Just a short note to share this experience with you. We've lived on the Tennessee River for years and have never been in a flood situation before. Our hearts go out to these communities who are dealing with the record setting high waters. La Salle County, Ottawa's area, had 33.7 ft. of water on the Illinois River at its crest, according to the National Weather Service, and 20 ft. is flood stage. This county and several others here have been declared disaster areas.
Here are a few pictures of the flooding. Even if you haven't seen the area before you can tell by the scenes that this is a big flood...
The Illinois River (background) as seen from Heritage Harbor Marina's "party boaters' lounge" roof---
Looking from the marina grounds to our boats...and the "taxi" boat up on land---
Ellen from Our Turn looking at the area where the Ottawa town docks and wall were situated (in the middle of the photo, to right of the floating docks you'll see the globes on the street lamps that are positioned on the river walkway). Several of the boats in our group here at Heritage Harbor were originally tied up to the town wall and moved back upstream to the marina when the water started rising on Saturday--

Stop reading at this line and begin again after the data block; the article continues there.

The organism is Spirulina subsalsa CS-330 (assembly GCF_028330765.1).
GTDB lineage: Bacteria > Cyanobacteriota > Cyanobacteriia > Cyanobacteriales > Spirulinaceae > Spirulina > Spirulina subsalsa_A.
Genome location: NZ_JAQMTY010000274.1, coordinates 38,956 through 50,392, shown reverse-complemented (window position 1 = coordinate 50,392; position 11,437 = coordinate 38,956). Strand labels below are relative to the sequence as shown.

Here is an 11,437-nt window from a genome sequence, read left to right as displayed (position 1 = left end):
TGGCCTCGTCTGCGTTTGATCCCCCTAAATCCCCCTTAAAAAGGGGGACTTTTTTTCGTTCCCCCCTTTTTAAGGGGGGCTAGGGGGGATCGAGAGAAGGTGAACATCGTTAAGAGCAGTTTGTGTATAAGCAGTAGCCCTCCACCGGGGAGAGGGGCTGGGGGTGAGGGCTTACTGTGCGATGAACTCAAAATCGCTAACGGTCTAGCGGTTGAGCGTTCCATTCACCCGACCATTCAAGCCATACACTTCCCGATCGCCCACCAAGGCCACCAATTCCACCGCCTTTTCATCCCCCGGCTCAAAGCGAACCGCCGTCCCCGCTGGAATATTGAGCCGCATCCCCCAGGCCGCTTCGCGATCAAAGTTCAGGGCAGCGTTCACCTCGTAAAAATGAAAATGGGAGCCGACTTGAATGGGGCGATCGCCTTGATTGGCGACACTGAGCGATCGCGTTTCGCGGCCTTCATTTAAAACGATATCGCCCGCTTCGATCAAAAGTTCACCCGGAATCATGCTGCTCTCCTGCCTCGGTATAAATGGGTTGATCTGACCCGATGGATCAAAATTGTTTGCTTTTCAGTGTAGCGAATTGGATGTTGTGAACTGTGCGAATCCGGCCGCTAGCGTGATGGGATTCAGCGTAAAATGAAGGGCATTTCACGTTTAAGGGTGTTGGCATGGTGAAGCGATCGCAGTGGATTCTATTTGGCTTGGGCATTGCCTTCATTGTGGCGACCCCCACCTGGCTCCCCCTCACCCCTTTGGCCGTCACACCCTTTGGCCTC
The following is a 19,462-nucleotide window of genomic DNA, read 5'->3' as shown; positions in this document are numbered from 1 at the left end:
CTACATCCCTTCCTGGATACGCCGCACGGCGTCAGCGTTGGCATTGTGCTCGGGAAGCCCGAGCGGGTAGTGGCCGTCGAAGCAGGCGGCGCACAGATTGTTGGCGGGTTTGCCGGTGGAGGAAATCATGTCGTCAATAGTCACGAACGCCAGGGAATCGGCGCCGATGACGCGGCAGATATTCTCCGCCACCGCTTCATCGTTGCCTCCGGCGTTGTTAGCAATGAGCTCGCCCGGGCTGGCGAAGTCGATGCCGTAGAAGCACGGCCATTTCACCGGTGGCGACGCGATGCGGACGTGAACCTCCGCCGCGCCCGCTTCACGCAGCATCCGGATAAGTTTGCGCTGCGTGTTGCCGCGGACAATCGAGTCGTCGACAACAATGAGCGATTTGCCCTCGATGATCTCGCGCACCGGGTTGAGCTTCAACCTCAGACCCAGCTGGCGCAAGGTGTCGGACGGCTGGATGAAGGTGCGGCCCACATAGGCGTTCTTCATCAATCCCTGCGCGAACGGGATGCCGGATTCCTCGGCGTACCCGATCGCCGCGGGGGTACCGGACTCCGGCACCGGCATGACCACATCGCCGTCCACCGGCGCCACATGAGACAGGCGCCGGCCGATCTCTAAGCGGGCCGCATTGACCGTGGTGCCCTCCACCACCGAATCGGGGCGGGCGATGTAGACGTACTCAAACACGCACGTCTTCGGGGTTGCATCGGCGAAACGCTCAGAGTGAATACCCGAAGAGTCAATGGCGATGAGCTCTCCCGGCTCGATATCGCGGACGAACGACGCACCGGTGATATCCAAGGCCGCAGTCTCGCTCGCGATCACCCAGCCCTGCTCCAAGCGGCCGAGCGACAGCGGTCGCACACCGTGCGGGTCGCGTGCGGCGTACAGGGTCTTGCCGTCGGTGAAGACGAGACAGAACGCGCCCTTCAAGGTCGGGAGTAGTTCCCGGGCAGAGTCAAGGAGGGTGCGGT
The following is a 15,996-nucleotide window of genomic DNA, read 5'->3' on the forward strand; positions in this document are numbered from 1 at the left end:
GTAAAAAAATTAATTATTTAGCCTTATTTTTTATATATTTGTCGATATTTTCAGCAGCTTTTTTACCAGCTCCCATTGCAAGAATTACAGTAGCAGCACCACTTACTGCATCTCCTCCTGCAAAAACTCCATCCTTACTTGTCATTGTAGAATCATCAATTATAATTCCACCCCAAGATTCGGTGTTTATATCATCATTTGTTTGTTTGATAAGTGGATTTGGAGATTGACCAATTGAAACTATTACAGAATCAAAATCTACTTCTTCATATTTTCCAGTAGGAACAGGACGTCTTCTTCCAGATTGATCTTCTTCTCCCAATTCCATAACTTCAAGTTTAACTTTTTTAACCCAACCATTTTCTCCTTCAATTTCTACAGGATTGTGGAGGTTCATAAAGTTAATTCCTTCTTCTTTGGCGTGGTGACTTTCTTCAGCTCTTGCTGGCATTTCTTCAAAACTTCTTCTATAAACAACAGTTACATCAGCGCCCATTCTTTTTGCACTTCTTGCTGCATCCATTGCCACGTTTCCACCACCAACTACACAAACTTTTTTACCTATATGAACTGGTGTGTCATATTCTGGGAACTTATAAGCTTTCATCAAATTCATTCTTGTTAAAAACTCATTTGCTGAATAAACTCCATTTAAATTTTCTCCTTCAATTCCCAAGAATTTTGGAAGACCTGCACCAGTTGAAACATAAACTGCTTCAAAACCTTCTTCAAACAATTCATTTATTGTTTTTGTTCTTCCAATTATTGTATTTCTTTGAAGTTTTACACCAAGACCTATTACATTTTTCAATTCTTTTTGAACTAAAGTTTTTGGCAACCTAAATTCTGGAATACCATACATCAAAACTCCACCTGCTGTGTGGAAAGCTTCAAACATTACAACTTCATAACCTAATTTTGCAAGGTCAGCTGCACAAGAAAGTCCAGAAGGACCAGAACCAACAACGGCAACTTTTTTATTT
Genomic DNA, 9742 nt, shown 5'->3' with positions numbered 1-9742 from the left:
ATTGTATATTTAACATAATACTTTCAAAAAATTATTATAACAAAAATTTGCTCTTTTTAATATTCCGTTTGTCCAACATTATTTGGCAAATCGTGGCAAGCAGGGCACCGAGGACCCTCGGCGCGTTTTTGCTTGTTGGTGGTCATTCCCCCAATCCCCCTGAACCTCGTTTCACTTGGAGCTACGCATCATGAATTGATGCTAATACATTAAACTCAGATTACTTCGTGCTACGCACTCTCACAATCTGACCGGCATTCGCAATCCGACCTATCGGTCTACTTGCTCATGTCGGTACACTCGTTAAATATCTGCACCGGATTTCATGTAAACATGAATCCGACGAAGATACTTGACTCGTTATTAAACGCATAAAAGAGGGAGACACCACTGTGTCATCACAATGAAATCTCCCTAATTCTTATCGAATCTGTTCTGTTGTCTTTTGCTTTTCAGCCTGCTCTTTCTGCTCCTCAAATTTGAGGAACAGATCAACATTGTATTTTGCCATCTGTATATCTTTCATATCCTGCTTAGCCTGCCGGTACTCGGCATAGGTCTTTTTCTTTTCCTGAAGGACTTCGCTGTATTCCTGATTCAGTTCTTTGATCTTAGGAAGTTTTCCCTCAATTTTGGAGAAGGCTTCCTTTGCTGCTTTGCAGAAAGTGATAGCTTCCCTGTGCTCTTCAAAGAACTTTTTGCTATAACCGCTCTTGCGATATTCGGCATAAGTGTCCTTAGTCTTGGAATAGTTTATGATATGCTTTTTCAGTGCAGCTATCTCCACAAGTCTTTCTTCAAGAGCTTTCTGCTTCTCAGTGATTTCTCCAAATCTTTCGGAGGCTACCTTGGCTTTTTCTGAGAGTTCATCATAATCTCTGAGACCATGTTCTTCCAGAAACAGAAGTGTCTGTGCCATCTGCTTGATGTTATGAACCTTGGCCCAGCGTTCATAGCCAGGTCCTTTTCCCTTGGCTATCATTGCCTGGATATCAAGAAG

Views of the Fox River in downtown Ottawa near the Illinois junction---
Part of the funds from disaster assistance goes to pay for sand and materials with which to build water barriers. This wall was put up almost overnight to protect the Ottawa High School and the neighborhood nearby---
This is my favorite picture, though, taken by Beth on the sailboat Grace. They were one of the boats that had been tied up to the Ottawa wall before the waters started rising---
As to how we're spending our time...about six of us went to the laundromat on Monday and took care of that chore. We've had a daily get together of some sort...from collaborating to take the dogs in (there are 3 on A Dock) to shuttling people back and forth to town, to drinks or dinner together. The roads are open to town so we're not really cut off from civilization...just inconvenienced by the fact that we can't walk to land from our boats.
Today Ellen, Nat, and I walked the Illinois Michigan Canal Trail into town, had lunch and walked most of the way back. Yesterday we spent about 4 hours down there looking around at the shops, library, visitor's center, etc.
We're thinking it might be the first of next week before we'd be able to leave, and then we need to kind of coordinate the move since those higher up on the Illinois will probably have safe waters before those down on the lower end. Might not be a problem on the Illinois, but could be a problem if we all enter the Mississippi at the same time there's a real shortage of dockage there already.
More to come....